A prospective comparison of ThuFLEP with TURP demonstrated comparable efficacy in terms of improvement in voiding parameters and incidence of complications in patients with small-size prostate BPH (<80 cc).[16] However, in the initial week after catheter removal, a greater number of patients suffered mild incontinence after ThuFLEP, although the majority of patients in both groups had recovered by the end of the month. The higher incontinence rate in the ThuFLEP group is possibly due to damage to the sphincter, a predictive risk factor for incontinence that has been demonstrated by Kobayashi et al. in a prospective study.[21] Besides, the average prostate volume was ~105 g and the PVR was >415 mL, indicating that this particular patient subgroup likely had compromised detrusor function.[22] This small study also suggested that unwarranted laser energy to control bleeding during the surgical procedure may increase the risk of UI and suggests optimization of hemostasis and laser application.[21]

We observed no significant difference in the incidence of late complications between the two groups. However, the slightly greater but statistically insignificant incidence of retrograde ejaculation similar to SUI indicates a more complete removal of hyperplastic tissue with ThuFLEP. The higher incidence of retrograde ejaculation has also been reported by Enikeev et al., who also compared ThuFLEP with TURP but in patients with lower prostate volumes.[16] In our study, according to the results of the Clavien–Dindo classification, ThuFLEP had significantly higher Grade I and II complications as compared to TURP, mainly due to high incontinence rates requiring medical management and pelvic floor exercises. We attribute the high incontinence rate to our early learning curve of “en bloc” enucleation of the prostate and the use of newer TFL technology for the enucleation procedure.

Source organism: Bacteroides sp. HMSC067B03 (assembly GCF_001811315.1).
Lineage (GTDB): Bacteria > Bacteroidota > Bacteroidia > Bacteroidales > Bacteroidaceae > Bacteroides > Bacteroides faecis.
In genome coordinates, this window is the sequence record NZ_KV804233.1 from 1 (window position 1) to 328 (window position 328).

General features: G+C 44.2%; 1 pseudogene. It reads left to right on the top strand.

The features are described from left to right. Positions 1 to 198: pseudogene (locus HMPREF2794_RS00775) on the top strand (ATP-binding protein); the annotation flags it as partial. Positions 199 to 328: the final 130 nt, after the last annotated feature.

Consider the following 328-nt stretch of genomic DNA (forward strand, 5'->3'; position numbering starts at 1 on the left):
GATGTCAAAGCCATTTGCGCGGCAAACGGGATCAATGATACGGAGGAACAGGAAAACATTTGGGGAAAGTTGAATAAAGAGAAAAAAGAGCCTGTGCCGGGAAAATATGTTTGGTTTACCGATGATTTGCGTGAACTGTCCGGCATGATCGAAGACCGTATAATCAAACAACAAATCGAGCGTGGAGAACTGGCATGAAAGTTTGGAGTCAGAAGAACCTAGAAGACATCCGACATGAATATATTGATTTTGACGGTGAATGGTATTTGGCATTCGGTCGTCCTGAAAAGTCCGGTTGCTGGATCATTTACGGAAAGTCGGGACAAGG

According to the QoL scores, significantly more patients felt comfortable with their postoperative state in the ThuFLEP group compared to the TURP group. The IPSS was similar in both groups at baseline and 3 months postoperatively, with nearly a 60% decrease in both ThuFLEP and TURP.

Thus, when EEP is considered in place of TURP in medium- to large-sized glands, ThuFLEP should be preferred to HoLEP due to better flexibility, reduced penetration, and faster development of efficiency within 20 surgeries compared to within 50–60 with HoLEP.[4],[23],[24] The enucleation plane is also swiftly reestablished because of its ability to decrease carbonization with superior enucleation rates (42% faster).[25],[26],[27],[28],[29],[30] Similar to the findings of Enikeev et al., in patients with giant glands, we found ThuFLEP to be a safe and highly efficacious treatment method for the management of moderate to large volume (>80 cc) glands.[14]


The strength of our study lies in the fact that all of the procedures were performed by a single surgeon; hence, there is no potential source of bias regarding the intervention.


The limitations of our study include a short follow-up period. In addition, the levels of PSA should have been obtained and compared postoperatively as an indirect measure of complete removal of the hyperplastic tissue; however, the efficacy parameters do demonstrate and confirm complete removal in all patients in the ThuFLEP group. Moreover, the weight of the resected prostate tissue was not recorded. Although the decision regarding the choice of procedure was based on patient preference, we could have used ThuFLEP for a greater number of patients with larger prostate volumes (>80 cc). Finally, the urodynamic study was not performed for all patients, which may explain the exact etiology of incontinence after the surgery.

  Conclusion Top

ThuFLEP based on the TFL is an emerging valuable EEP laser technology, which has been demonstrated to be equally efficacious as TURP in terms of improvement in IPSS and Qmax, particularly in patients with medium- to larger-size BPH, with significant improvement in QoL scores. However, in our early experience with this new technology, the overall complications of ThuFLEP are slightly higher compared to those of TURP in terms of incontinence.

Financial support and sponsorship


Conflicts of interest

There are no conflicts of interest.

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Correspondence Address:
Abhay Dinkar Mahajan,
Sai Urology Hospital, 1, Vishal Nagar, Gajanan Mandir Road, Aurangabad - 431 005, Maharashtra
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Source of Support: None, Conflict of Interest: None

DOI: 10.4103/UROS.UROS_92_22


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  [Table 1], [Table 2]